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When is a claim ripe for review under RLUIPA?

Written by Daniel P. Dalton on April 3, 2010 Category: RLUIPA
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One of the most vexing questions in land use law is the flawed doctrine of ripeness with respect to religious land use claims. The issue is extremely important as it affects the issue of when a lawsuit can be filed.

There are two different legal doctrines to consider when evaluating the issue; ripeness and exhaustion of remedies. In Grace Community Church vs. Lenox Township, 544 F.3d 609 (6th Cir. 2008), the Court explained the ripeness doctrine as follows:

In Insomnia, Inc. v. City of Memphis, Tenn., 278 Fed. Appx. 609, 2008 WL 2121053 (6th Cir. May 20, 2008), we find an excellent recapitulation of ripeness considerations in relation to a First Amendment challenge to local land use regulation. The court noted that ripeness is a matter of justiciability, implicating “prudential reasons for refusing to exercise jurisdiction.” Id. at *2, 278 Fed. Appx. 609, 612 (quoting Kentucky Press Ass'n, Inc. v. Kentucky, 454 F.3d 505, 509 (6th Cir.2006)). The doctrine is designed to prevent the courts from, through premature adjudication, “entangling themselves in abstract disagreements.” Id. (quoting Kentucky Press Ass'n, 454 F.3d at 509). “In determining whether a claim is ripe for review, courts consider three factors: ‘(1) the likelihood that the harm alleged by the plaintiffs will ever come to pass; (2) whether the factual record is sufficiently developed to produce a fair adjudication of the merits of the parties' respective claims; and (3) the hardship to the parties if judicial relief is denied at this stage in the proceedings.’ ” Id. at *3, 278 Fed. Appx. 609, 612 (quoting Warshak v. United States, 490 F.3d 455, 467 (6th Cir.2007)). In connection with land use regulation in particular, the Insomnia court identified “the finality requirement” as critical to the ripeness inquiry. Id. 2008 WL 2121053 at *3, 278 Fed. Appx. 609, 612. The finality requirement has been applied to various constitutional claims arising out of land use disputes and requires that the “governmental entity charged with implementing the regulations must have reached a final decision regarding the application of the regulations to the property at issue.” Id. (quoting Williamson County Reg'l Planning Comm'n v. Hamilton Bank of Johnson City, 473 U.S. 172, 186, 105 S.Ct. 3108, 87 L.Ed.2d 126 (1985)).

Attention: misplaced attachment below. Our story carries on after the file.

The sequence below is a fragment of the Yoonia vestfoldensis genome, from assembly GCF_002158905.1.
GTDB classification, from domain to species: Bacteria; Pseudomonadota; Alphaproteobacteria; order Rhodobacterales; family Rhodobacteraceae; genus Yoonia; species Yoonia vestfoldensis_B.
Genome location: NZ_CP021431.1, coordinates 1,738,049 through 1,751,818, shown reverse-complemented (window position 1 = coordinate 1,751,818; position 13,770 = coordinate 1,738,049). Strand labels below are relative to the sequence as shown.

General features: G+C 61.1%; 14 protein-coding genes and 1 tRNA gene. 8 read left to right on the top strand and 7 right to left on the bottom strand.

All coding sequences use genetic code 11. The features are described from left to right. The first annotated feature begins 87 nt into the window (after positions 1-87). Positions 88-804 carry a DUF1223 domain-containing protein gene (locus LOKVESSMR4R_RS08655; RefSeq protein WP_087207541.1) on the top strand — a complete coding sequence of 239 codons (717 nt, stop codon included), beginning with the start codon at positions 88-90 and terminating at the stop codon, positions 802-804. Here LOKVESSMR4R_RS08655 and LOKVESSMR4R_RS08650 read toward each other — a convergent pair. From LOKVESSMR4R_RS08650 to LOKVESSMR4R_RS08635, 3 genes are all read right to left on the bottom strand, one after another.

As opposed to finality, the Supreme Court has held that exhaustion, “generally refers to administrative and judicial procedures by which an injured party may seek review of an adverse decision and obtain a remedy if the decision is found to be unlawful or otherwise inappropriate, and is not required before a plaintiff may bring a suit predicated upon 42 U.S.C. § 1983.” Finality, on the other hand, “is concerned with whether the initial decision maker has arrived at a definitive position on the issue that inflicts an actual, concrete injury….” The purpose of the final decision requirement is to ensure that the court will know the nature and extent of permitted development before adjudicating the validity of the regulation that purports to limit it.

In sum, a religious land use claimant must carefully evaluate its options and considerations when making the decision to file suit. A lawsuit filed before the exhaustion of local governmental remedies will be dismissed before the claim can be determined on the merits. Hence, check the finality and exhaustion requirements in your local state before bringing your action.

Regards, Dan

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Dalton & Tomich, PLC is the national leader in successfully helping churches, other religious institutions and their insurers defend their rights in land use and zoning matters under RLUIPA, the Religious Land Use and Institutionalized Persons Act. We have helped clients win cases against municipalities and other local government bodies from coast to coast, with experience serving both as general counsel and special litigation counsel.